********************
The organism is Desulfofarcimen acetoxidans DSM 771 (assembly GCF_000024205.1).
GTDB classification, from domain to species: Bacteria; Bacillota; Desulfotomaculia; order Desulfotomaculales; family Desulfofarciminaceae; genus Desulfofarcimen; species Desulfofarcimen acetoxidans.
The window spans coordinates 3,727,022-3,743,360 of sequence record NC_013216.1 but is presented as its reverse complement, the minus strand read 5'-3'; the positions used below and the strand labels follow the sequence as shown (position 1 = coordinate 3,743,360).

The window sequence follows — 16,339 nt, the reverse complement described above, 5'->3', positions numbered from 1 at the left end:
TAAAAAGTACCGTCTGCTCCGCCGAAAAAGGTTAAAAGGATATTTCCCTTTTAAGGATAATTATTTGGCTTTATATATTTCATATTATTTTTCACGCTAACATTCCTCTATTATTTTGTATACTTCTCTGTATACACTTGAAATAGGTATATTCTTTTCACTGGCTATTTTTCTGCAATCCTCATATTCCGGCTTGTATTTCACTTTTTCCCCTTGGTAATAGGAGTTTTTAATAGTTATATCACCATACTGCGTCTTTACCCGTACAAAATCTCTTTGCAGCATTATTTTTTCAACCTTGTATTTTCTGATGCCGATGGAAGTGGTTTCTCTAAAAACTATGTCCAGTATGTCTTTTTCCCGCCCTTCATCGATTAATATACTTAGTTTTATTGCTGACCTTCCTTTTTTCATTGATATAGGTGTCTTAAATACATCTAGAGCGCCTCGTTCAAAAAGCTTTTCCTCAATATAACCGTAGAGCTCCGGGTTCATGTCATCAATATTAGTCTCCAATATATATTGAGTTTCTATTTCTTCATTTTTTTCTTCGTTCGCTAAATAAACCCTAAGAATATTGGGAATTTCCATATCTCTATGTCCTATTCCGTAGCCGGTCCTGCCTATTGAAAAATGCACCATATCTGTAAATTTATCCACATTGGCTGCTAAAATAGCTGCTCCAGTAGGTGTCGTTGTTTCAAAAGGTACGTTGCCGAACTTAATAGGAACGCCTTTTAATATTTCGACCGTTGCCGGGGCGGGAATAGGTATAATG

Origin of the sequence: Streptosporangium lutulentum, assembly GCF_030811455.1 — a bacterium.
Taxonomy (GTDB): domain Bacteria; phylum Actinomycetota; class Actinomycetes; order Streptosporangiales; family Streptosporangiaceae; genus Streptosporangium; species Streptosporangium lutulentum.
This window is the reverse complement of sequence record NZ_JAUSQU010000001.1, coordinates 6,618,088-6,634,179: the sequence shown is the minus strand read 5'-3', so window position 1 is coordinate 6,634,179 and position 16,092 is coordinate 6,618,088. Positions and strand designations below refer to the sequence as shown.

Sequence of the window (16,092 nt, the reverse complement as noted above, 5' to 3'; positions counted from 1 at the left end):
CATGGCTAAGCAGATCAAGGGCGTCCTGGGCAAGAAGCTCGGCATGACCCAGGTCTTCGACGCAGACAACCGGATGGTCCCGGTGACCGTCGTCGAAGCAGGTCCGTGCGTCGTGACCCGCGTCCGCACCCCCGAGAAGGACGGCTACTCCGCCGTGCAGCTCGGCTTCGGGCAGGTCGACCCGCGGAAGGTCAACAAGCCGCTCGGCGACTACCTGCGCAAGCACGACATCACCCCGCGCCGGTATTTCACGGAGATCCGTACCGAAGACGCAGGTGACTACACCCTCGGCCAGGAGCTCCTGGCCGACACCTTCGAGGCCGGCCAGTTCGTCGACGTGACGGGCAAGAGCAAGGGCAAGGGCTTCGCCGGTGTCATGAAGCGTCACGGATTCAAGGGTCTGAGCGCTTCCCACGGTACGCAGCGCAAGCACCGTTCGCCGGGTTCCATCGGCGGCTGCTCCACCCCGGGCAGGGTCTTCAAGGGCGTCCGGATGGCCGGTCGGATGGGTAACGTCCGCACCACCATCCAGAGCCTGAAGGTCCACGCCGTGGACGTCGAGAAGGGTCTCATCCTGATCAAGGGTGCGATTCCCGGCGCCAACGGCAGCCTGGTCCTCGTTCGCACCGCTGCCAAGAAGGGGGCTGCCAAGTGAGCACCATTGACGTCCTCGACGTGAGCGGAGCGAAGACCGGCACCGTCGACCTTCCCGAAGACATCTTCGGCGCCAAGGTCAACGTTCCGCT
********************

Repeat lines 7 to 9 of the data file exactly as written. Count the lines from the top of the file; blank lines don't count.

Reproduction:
Taxonomy (GTDB): domain Bacteria; phylum Actinomycetota; class Actinomycetes; order Streptosporangiales; family Streptosporangiaceae; genus Streptosporangium; species Streptosporangium lutulentum.
This window is the reverse complement of sequence record NZ_JAUSQU010000001.1, coordinates 6,618,088-6,634,179: the sequence shown is the minus strand read 5'-3', so window position 1 is coordinate 6,634,179 and position 16,092 is coordinate 6,618,088. Positions and strand designations below refer to the sequence as shown.

Sequence of the window (16,092 nt, the reverse complement as noted above, 5' to 3'; positions counted from 1 at the left end):